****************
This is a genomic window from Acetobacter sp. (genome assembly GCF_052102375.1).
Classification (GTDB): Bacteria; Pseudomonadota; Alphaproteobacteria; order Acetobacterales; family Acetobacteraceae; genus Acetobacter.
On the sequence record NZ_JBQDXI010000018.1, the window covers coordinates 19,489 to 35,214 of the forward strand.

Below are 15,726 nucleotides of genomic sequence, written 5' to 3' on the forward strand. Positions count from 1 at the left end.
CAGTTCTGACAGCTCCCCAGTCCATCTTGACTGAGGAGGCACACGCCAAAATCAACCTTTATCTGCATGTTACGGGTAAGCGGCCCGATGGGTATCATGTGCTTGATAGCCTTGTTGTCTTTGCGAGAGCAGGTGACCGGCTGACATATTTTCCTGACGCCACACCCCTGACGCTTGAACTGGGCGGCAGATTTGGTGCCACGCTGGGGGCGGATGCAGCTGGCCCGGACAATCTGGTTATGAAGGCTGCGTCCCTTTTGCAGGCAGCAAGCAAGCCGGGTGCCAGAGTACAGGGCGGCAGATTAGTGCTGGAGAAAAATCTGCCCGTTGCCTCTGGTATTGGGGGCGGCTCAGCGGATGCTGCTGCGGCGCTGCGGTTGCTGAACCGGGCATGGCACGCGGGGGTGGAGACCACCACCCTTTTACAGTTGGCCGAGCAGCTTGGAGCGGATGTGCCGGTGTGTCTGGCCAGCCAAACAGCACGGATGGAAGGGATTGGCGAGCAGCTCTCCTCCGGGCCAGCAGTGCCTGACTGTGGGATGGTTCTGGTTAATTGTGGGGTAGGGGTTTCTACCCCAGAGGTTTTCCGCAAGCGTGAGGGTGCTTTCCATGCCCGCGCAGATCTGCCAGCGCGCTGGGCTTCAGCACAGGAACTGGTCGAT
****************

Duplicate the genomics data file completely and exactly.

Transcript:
This is a genomic window from Acetobacter sp. (genome assembly GCF_052102375.1).
Classification (GTDB): Bacteria; Pseudomonadota; Alphaproteobacteria; order Acetobacterales; family Acetobacteraceae; genus Acetobacter.
On the sequence record NZ_JBQDXI010000018.1, the window covers coordinates 19,489 to 35,214 of the forward strand.

Below are 15,726 nucleotides of genomic sequence, written 5' to 3' on the forward strand. Positions count from 1 at the left end.
CAGTTCTGACAGCTCCCCAGTCCATCTTGACTGAGGAGGCACACGCCAAAATCAACCTTTATCTGCATGTTACGGGTAAGCGGCCCGATGGGTATCATGTGCTTGATAGCCTTGTTGTCTTTGCGAGAGCAGGTGACCGGCTGACATATTTTCCTGACGCCACACCCCTGACGCTTGAACTGGGCGGCAGATTTGGTGCCACGCTGGGGGCGGATGCAGCTGGCCCGGACAATCTGGTTATGAAGGCTGCGTCCCTTTTGCAGGCAGCAAGCAAGCCGGGTGCCAGAGTACAGGGCGGCAGATTAGTGCTGGAGAAAAATCTGCCCGTTGCCTCTGGTATTGGGGGCGGCTCAGCGGATGCTGCTGCGGCGCTGCGGTTGCTGAACCGGGCATGGCACGCGGGGGTGGAGACCACCACCCTTTTACAGTTGGCCGAGCAGCTTGGAGCGGATGTGCCGGTGTGTCTGGCCAGCCAAACAGCACGGATGGAAGGGATTGGCGAGCAGCTCTCCTCCGGGCCAGCAGTGCCTGACTGTGGGATGGTTCTGGTTAATTGTGGGGTAGGGGTTTCTACCCCAGAGGTTTTCCGCAAGCGTGAGGGTGCTTTCCATGCCCGCGCAGATCTGCCAGCGCGCTGGGCTTCAGCACAGGAACTGGTCGAT